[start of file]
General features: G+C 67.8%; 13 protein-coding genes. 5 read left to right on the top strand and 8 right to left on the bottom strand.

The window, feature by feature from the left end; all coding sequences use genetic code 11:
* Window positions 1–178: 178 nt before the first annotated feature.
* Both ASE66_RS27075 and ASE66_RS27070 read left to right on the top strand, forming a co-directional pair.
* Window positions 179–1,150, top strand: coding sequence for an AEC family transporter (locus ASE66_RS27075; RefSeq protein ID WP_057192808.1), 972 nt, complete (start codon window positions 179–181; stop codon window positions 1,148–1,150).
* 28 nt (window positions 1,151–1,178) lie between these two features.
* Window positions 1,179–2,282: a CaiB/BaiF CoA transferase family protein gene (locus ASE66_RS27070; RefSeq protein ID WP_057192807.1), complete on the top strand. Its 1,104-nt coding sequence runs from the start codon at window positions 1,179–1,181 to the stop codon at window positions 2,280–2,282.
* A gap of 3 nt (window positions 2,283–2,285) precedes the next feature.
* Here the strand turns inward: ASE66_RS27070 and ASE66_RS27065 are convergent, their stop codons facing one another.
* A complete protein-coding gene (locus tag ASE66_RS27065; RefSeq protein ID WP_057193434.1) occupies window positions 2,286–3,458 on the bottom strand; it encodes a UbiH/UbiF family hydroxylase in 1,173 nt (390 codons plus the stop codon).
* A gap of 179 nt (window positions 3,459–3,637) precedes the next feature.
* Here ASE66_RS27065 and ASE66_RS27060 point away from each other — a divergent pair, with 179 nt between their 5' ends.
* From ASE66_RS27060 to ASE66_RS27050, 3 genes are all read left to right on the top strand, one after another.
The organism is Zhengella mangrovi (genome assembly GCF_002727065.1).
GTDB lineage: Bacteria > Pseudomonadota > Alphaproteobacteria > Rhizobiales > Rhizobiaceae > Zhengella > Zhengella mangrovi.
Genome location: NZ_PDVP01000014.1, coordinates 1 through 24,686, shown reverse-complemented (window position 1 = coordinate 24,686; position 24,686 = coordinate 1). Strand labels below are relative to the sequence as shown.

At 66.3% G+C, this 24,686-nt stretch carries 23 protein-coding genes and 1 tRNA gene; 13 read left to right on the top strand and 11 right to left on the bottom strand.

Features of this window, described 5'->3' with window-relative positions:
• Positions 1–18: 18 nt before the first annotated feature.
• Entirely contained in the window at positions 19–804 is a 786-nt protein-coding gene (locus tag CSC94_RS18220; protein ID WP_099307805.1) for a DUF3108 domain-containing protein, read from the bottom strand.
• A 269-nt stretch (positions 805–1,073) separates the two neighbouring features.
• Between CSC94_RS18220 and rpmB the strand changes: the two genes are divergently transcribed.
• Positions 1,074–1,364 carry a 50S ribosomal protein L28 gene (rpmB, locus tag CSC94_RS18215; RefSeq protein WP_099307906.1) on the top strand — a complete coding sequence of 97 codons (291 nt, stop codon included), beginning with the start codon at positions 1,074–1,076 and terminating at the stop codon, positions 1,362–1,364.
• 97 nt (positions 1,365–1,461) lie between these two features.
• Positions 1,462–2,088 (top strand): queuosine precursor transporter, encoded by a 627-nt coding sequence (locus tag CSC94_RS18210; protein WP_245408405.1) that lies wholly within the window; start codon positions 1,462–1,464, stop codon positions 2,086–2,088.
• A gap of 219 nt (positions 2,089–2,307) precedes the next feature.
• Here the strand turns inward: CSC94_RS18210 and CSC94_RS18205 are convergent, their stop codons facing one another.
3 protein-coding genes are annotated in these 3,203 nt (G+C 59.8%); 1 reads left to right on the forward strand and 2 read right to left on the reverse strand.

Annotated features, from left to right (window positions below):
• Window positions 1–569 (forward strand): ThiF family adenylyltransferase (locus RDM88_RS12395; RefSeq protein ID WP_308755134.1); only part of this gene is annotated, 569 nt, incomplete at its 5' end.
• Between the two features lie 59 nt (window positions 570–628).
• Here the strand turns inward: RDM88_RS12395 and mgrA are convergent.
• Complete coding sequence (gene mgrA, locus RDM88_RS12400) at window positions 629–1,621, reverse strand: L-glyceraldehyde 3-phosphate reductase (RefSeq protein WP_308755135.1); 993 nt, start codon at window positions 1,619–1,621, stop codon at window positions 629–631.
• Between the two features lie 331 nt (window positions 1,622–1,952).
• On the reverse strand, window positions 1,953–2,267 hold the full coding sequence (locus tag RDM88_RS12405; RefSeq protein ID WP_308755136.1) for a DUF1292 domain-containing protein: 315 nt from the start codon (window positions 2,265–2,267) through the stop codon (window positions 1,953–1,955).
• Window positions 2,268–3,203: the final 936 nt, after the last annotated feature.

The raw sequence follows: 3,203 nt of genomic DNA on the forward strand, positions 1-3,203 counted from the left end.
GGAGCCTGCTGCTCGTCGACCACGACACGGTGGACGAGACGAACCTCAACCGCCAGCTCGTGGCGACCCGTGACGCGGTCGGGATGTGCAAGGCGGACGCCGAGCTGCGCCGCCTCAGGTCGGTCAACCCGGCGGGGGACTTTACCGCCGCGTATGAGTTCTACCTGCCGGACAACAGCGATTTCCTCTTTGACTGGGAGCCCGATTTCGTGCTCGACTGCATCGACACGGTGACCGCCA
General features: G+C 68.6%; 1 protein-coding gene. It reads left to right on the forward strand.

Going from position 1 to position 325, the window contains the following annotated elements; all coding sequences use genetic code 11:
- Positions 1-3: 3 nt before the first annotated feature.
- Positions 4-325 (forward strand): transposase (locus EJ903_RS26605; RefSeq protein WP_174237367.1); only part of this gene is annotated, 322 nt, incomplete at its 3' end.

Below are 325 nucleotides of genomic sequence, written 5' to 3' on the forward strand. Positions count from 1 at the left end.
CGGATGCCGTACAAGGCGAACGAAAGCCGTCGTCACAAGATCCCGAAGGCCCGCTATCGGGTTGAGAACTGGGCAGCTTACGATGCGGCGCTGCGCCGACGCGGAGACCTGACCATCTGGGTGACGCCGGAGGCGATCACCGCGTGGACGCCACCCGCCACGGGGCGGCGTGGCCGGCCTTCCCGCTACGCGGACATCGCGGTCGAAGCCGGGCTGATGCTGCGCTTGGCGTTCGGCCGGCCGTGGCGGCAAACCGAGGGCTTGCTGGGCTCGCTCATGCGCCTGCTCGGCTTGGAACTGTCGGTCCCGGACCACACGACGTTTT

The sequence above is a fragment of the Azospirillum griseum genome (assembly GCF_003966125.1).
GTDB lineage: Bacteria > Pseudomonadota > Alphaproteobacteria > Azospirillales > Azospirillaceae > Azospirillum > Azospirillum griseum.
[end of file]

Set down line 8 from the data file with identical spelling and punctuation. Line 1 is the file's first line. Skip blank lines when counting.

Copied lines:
* A gap of 3 nt (window positions 2,283–2,285) precedes the next feature.